Biden asks Israel to delay Gaza ground invasion to free more hostages

As desperately needed humanitarian aid trucks trickle through the only crossing into Gaza, President Joe Biden is reportedly pressing Israel to delay ground attacks of the occupied Palestinian territory.

US officials are in a race alongside international partners and embassies to secure the release of dozens of hostages kidnapped by Hamas militants two weeks ago. Hamas attacks on 7 October killed more than 1,400 Israelis while more than 4,300 Palestinians have been killed in Israel’s retaliatory bombardments and airstrikes.

Israel is now preparing troops for a ground assault on Gaza which could significantly complicate hostage negotiations and the delivery of aid to more than two million Palestinians trapped in the region.

President Biden and Israel’s Prime Minister Benjamin Netanyahu spoke on Sunday and “affirmed that there will now be continued flow of this critical assistance into Gaza”.

Aid convoys passed through the Rafah crossing on the Gaza-Egypt border this weekend carrying food, water, medicine and other critically needed supplies amid a deepening humanitarian crisis in the region.

Mr Biden and Mr Netanyahu also discussed the recent release of two Israeli-American hostages and “ongoing efforts to secure the release of all the remaining hostages taken by Hamas – including Us citizens – and to provide for safe passage for US citizens and other civilians in Gaza who wish to depart,” according to the White House.

Israel’s support for diplomatic efforts to convince Hamas to release hostages and allow aid to flow through Gaza’s southern border with Egypt could delay a looming ground war.

The Biden administration has “pressed Israeli leadership to delay because of progress on the hostage front” and ongoing need to move aid into Gaza, according to CNN, citing sources familiar with the discussions. The Independent has requested comment from the White House.

Hundreds of thousands of Gaza residents have been displaced and the Israeli blockade has left food, water, fuel and electricity supplies dwindling amid Israel’s ongoing airstrikes.

“The situation is catastrophic in Gaza right now. There has been no food, no water, no electricity,” Cindy McCain, executive director of the United Nations World Food Programme, told ABC Newson Sunday. “Starvation and the lack of food is a security issue.”

A truck caravan carries aid into Gaza through the Rafah border crossing with Egypt on 22 October (AFP via Getty Images)
A truck caravan carries aid into Gaza through the Rafah border crossing with Egypt on 22 October (AFP via Getty Images)

US Secretary of State Antony Blinken was asked directly if the US had been in talks with Israel about a delay in its ground operations into Gaza. He told NBC’s Meet the Press on Sunday that the Biden administration continues to talk with Israeli officials about its military plans but stressed that decisions remain in Israel’s hands.

“We are not in the business of second guessing what they’re doing,” he said. “We are talking to them on a regular basis about how they do it. It’s vitally important that every measure be taken to protect civilians, that humanitarian assistance gets in to people who are caught in this cross fire of Hamas’s making.”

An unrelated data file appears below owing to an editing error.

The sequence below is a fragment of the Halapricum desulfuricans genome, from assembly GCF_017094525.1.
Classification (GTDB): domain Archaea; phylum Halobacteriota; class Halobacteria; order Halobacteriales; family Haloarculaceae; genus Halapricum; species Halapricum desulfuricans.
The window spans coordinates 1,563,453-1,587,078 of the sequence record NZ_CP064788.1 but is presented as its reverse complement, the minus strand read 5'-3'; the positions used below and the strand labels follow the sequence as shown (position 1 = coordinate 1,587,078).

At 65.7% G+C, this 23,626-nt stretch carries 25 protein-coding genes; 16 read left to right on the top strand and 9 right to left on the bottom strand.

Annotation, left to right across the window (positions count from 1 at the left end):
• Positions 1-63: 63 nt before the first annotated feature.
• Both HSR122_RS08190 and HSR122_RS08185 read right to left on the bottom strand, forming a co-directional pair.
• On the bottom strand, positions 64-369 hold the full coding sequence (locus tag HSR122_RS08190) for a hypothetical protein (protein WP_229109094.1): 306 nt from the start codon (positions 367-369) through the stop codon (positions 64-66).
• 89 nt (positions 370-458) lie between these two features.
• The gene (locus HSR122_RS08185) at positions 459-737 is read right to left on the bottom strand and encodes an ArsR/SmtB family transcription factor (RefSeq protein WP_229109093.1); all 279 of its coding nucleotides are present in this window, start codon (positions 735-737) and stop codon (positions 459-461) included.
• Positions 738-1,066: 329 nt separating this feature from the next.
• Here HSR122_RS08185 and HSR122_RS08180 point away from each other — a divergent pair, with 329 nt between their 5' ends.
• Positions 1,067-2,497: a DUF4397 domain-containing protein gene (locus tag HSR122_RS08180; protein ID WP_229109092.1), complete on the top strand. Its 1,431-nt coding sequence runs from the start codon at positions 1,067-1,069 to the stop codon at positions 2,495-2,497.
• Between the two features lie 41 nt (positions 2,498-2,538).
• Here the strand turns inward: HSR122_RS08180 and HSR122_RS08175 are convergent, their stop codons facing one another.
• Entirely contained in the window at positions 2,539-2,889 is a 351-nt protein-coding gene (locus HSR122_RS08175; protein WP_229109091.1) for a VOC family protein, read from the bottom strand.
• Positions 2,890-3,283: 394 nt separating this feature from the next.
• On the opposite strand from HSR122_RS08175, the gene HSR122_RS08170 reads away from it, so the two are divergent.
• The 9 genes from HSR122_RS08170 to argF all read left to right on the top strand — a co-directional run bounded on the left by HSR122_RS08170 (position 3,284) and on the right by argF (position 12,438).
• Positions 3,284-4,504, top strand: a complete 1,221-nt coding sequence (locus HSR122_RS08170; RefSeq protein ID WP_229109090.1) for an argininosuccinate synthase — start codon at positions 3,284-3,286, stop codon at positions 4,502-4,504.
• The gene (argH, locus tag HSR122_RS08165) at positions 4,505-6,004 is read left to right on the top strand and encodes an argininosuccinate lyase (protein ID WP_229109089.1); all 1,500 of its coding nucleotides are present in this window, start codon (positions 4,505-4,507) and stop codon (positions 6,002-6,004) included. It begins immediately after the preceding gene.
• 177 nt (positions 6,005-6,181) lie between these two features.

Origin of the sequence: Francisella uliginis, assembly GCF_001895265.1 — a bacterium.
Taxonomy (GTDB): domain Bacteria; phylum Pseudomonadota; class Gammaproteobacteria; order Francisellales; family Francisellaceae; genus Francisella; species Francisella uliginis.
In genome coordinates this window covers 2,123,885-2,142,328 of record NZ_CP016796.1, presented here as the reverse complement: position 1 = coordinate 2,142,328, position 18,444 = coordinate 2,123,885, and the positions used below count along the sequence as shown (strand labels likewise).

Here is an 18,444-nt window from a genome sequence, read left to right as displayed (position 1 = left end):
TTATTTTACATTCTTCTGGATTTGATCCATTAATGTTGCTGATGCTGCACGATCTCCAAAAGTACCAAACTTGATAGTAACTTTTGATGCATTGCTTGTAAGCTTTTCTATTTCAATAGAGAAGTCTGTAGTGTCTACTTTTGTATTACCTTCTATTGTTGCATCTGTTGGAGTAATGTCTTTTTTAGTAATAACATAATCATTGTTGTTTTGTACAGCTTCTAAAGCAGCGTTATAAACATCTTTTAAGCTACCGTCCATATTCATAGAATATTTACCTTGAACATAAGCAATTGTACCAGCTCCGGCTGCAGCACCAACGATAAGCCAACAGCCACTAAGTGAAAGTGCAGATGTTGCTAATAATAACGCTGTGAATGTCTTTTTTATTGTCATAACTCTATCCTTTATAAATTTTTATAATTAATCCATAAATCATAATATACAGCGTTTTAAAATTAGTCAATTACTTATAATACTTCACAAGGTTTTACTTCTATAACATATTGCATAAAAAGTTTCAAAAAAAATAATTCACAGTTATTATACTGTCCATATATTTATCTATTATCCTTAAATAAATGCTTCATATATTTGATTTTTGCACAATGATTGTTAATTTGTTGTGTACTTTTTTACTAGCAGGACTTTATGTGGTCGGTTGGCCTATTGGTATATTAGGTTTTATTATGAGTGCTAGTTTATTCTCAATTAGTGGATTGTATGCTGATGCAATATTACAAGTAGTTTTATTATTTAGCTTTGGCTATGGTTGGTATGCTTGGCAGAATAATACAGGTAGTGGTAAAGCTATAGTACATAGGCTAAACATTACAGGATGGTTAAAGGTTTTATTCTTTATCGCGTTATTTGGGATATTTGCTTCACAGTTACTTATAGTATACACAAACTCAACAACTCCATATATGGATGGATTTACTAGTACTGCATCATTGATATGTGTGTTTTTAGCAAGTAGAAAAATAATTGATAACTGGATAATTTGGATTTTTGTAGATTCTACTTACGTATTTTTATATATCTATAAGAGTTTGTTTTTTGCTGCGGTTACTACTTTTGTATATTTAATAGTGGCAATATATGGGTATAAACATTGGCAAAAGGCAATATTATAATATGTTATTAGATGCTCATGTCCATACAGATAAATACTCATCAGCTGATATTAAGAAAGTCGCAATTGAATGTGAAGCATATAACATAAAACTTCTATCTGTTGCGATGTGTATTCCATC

He said he remains “hopeful” for the release of more hostages.

Mr Blinken also told CBS News Face the Nation that Hamas was blocking “several hundred Americans and other nationalities, other civilians, from other countries, who want to leave Gaza.”

“We’ve had people come to Rafah, the crossing with Egypt. And to date, at least, Hamas has blocked them from leaving,” he said.

The US is increasing its military personnel and equipment in the Middle East over concerns about “potential escalation” from nearby states in the region, US Defense Secretary Lloyd Austin said on Sunday.

“What we’re seeing is a prospect of a significant escalation of attacks on our troops and our people throughout the region, and because of that, we’re going to do what’s necessary to make sure that our troops are … in a good position, and they’re protected, and that we have the ability to respond,” he said on ABC’s This Week.

Secretary Austin said he has encouraged Israeli defence officials “to conduct their operations in accordance with the law of war”.

“We encourage them at every opportunity … to make sure that we’re accounting for those civilians that are in the battle space, that were providing corridors for them to leave the battle space if necessary, and that they’re allowing humanitarian assistance to get into that space as well,” he added.

A man carries a wounded girl following an airstrike in Gaza on 21 October. (EPA)
A man carries a wounded girl following an airstrike in Gaza on 21 October. (EPA)

Israeli forces have clashed with Lebanese militant group Hezbollah along Israel’s northern border with Lebanon. Hezbollah’s deputy leader Sheikh Naim Kassem said the group is “trying to weaken the Israeli enemy and let them know that we are ready” to join fighting, should Israel launch its ground invasion of Gaza.

Iran’s Foreign Minister Hossein Amir-Abdollahian also warned the US and Israel that “if crimes against humanity do not stop immediately, there is the possibility at any moment that the region will go out of control”.

During a press conference in Tehran on Sunday, he called the Middle East a “powder keg”, according to quotes from state-aligned Tasnim News Agency.

“Any miscalculation in continuing genocide and forced displacement can have serious and bitter consequences, both in the region and for the warmongers,” he said.